Innovation need not be radical but it must meet a real need

The article discusses product innovation (NPD). NPD is often hamstrung by concept creep, in which ideas that start off as unique gradually get modified until they lost all their different character.

Innovation need not be radical but it must meet a real need

Laura Morris

Incremental innovation has received its fair share of bad press. FMCG firms have highlighted its drawbacks by pushing out me-too products such as line extensions or limited editions of brands, which have added little value to consumers in categories already abundant with choice. Often, such 'innovations' have delivered a short-term spike in consumer interest and sales but no sustainable long-term payback (Figure 1).

Figure 1: Innovation with short-term gain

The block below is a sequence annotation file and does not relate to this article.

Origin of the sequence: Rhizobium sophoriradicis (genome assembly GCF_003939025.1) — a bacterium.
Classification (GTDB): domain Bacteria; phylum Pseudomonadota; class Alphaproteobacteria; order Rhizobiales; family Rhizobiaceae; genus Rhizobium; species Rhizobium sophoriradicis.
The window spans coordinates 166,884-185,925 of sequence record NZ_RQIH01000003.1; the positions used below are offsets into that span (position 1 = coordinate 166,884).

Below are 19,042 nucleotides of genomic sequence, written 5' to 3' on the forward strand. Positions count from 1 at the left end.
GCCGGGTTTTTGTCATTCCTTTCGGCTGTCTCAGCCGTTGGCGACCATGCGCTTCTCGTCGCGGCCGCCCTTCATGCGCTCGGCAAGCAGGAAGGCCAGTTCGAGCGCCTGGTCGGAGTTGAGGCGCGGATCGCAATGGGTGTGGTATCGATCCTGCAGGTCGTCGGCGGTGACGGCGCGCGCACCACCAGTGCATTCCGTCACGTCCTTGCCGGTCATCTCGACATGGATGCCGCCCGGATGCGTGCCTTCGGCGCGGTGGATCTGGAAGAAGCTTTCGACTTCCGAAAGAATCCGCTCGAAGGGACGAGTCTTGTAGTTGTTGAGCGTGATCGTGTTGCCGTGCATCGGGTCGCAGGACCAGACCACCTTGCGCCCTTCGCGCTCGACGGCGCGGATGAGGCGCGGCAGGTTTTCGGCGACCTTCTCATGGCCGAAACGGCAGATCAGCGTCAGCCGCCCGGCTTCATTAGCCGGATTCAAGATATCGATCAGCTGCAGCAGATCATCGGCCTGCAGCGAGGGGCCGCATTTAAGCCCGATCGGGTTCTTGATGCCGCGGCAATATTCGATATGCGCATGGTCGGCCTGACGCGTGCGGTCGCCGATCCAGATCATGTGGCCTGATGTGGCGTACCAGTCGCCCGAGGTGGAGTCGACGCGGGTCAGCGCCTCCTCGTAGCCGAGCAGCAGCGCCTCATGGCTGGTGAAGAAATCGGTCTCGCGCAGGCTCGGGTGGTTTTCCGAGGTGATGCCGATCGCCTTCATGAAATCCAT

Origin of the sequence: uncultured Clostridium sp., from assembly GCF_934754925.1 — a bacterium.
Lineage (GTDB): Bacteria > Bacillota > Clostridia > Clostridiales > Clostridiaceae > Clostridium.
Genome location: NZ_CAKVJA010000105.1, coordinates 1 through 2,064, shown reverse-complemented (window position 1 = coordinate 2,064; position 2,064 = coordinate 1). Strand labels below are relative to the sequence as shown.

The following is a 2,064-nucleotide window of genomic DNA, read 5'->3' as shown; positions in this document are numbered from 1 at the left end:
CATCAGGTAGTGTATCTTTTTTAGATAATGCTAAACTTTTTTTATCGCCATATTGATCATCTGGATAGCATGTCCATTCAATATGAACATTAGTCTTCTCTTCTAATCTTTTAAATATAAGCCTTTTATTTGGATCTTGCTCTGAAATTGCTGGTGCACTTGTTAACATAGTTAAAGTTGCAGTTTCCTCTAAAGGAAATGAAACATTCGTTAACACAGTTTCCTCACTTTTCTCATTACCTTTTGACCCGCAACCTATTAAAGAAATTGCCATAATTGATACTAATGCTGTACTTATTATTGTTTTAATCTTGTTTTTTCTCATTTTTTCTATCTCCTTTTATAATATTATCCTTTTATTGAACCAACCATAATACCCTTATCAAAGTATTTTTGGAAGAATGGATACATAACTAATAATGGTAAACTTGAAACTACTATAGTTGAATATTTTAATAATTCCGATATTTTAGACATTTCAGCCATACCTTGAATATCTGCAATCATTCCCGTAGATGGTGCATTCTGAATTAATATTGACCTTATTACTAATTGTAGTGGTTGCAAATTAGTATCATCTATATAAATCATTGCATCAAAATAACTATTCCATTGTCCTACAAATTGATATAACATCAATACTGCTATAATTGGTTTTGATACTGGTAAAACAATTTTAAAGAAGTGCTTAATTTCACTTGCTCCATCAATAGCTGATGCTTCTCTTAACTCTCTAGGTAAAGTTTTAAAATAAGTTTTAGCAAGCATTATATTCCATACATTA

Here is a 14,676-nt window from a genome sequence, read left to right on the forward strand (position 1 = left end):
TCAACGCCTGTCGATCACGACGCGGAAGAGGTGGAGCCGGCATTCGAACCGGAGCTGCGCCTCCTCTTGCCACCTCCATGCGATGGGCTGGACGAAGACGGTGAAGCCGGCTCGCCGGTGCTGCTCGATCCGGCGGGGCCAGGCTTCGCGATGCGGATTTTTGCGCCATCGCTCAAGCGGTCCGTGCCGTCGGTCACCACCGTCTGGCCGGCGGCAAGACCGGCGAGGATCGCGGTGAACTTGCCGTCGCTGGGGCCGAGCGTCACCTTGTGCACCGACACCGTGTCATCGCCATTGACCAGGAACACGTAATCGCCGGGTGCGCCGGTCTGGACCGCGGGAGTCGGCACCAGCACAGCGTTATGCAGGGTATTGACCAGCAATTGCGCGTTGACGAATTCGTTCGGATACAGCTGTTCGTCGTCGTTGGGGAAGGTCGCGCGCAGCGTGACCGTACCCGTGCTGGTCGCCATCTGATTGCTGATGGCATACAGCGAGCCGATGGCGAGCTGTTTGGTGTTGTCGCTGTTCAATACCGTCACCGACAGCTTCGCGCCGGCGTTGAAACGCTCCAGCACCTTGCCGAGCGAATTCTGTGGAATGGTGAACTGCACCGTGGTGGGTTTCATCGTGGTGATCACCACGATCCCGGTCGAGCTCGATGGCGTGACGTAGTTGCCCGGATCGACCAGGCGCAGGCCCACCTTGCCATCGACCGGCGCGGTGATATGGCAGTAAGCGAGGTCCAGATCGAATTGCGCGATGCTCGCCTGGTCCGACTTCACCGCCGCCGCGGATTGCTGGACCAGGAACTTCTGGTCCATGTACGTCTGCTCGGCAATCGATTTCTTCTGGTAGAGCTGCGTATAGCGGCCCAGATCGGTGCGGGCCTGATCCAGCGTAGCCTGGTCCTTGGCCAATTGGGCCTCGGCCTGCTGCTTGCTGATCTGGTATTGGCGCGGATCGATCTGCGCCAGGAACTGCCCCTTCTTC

There is also a danger of damaging brand equity. KitKat, for example, lost its way a few...

Not a subscriber?

Schedule your live demo with our team today

WARC helps you to plan, create and deliver more effective marketing

  • Prove your case and back-up your idea

  • Get expert guidance on strategic challenges

  • Tackle current and emerging marketing themes

We’re long-term subscribers to WARC and it’s a tool we use extensively. We use it to source case studies and best practice for the purposes of internal training, as well as for putting persuasive cases to clients. In compiling a recent case for long-term, sustained investment in brand, we were able to support key marketing principles with numerous case studies sourced from WARC. It helped bring what could have been a relatively dry deck to life with recognisable brand successes from across a broad number of categories. It’s incredibly efficient to have such a wealth of insight in one place.

Insights Team
Bray Leino

You’re in good company

We work with 80% of Forbes' most valuable brands* and 80% of the world's top top-of-the-class agencies.

* Top 10 brands